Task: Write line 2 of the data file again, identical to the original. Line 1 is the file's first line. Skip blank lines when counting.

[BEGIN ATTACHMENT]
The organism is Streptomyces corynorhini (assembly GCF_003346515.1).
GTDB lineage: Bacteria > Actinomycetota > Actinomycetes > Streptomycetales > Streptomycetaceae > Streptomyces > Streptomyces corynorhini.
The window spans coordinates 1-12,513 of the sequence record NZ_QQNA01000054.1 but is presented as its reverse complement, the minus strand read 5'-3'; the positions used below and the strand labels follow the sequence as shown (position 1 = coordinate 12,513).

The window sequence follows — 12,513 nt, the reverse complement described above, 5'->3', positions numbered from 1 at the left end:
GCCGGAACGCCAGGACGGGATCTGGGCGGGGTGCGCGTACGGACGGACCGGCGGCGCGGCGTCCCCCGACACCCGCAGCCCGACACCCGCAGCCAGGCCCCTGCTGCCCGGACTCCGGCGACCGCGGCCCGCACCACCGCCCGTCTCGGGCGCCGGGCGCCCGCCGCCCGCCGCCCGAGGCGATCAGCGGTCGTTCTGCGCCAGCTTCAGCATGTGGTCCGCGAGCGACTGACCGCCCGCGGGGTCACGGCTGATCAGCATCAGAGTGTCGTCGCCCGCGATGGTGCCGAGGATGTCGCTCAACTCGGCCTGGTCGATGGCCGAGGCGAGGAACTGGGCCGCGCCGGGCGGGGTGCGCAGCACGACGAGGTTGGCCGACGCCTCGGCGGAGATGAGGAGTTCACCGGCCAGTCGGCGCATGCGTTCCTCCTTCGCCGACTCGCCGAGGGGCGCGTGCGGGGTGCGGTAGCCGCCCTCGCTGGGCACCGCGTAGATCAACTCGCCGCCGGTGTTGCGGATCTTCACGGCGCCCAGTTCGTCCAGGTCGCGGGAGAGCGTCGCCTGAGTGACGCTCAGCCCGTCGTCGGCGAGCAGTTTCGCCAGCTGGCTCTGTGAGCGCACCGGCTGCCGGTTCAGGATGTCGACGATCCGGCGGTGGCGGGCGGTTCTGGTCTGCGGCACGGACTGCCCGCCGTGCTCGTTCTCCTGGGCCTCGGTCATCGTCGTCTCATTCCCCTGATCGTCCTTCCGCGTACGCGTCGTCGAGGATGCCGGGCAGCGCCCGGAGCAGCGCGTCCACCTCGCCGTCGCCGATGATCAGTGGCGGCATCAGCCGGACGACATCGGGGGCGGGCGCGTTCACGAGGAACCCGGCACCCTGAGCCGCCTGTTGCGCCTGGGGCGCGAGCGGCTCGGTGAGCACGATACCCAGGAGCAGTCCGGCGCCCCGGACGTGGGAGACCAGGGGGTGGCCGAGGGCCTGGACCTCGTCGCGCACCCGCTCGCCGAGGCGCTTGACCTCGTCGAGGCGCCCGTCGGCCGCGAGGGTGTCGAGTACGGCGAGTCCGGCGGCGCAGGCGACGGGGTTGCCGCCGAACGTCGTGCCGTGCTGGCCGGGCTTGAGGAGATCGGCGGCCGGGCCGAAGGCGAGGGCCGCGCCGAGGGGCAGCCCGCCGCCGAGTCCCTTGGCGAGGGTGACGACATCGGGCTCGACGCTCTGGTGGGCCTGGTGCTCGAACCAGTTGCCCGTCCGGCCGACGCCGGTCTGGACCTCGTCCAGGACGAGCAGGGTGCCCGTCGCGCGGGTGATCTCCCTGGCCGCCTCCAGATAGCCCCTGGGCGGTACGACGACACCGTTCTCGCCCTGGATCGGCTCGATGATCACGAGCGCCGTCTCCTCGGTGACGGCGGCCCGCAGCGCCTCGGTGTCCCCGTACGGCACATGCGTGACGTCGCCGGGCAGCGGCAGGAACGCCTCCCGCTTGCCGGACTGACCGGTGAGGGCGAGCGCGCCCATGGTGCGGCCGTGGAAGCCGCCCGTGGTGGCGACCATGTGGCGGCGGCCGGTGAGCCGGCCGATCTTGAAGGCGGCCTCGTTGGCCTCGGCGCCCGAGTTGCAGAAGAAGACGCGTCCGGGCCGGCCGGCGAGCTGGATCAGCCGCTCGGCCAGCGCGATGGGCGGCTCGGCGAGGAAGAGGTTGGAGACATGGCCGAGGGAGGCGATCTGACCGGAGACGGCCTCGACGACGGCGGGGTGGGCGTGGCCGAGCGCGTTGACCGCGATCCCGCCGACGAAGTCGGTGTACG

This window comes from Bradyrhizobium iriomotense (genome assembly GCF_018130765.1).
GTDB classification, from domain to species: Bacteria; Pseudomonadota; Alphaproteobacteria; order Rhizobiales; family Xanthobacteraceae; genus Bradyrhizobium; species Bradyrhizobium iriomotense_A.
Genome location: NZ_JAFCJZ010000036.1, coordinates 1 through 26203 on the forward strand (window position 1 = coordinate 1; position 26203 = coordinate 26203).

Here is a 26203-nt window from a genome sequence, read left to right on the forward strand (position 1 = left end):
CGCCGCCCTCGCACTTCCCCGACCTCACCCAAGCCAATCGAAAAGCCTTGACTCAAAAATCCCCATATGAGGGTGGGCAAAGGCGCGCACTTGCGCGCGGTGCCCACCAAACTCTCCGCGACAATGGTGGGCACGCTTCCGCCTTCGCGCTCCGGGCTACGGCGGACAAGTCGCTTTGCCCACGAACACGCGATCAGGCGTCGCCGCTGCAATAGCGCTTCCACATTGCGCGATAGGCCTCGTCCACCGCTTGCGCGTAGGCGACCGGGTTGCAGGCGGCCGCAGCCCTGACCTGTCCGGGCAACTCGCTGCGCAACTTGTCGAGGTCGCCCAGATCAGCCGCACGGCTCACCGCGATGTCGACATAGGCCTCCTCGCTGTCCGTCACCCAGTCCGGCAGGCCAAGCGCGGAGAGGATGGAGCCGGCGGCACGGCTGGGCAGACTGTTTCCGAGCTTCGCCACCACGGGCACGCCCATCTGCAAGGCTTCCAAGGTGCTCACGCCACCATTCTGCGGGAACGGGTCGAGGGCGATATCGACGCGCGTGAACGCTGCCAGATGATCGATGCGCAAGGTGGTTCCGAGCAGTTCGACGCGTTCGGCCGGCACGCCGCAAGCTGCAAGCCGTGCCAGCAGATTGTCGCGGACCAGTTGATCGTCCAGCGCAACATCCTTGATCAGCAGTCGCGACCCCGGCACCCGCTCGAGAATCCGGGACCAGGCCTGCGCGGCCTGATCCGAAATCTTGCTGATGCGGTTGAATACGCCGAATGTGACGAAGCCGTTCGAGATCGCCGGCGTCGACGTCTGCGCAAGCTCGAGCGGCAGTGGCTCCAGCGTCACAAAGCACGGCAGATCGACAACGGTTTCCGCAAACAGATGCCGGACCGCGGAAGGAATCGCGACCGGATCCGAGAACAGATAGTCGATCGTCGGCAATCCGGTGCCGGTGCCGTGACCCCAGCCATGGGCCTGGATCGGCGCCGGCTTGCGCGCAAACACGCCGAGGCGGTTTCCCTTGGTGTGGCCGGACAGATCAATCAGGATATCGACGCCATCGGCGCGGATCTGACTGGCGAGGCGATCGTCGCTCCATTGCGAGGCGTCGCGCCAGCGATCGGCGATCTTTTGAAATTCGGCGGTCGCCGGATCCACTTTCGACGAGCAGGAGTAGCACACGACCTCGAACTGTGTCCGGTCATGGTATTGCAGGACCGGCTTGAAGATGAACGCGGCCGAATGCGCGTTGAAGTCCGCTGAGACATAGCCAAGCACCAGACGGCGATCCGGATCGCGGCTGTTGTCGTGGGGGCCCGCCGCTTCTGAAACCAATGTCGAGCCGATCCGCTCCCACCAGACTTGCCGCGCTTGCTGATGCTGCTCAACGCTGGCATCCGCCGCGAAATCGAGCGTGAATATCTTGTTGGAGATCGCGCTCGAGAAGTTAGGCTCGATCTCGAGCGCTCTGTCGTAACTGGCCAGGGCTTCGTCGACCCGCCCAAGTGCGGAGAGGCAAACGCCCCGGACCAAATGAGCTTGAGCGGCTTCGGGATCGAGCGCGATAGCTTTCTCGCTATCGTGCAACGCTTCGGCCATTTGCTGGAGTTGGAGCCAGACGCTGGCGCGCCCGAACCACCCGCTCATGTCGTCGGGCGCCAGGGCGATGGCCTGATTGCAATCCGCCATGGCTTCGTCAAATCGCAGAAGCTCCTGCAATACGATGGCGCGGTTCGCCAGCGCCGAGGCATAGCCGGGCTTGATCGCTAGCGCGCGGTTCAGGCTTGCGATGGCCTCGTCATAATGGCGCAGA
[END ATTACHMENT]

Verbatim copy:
GTDB lineage: Bacteria > Actinomycetota > Actinomycetes > Streptomycetales > Streptomycetaceae > Streptomyces > Streptomyces corynorhini.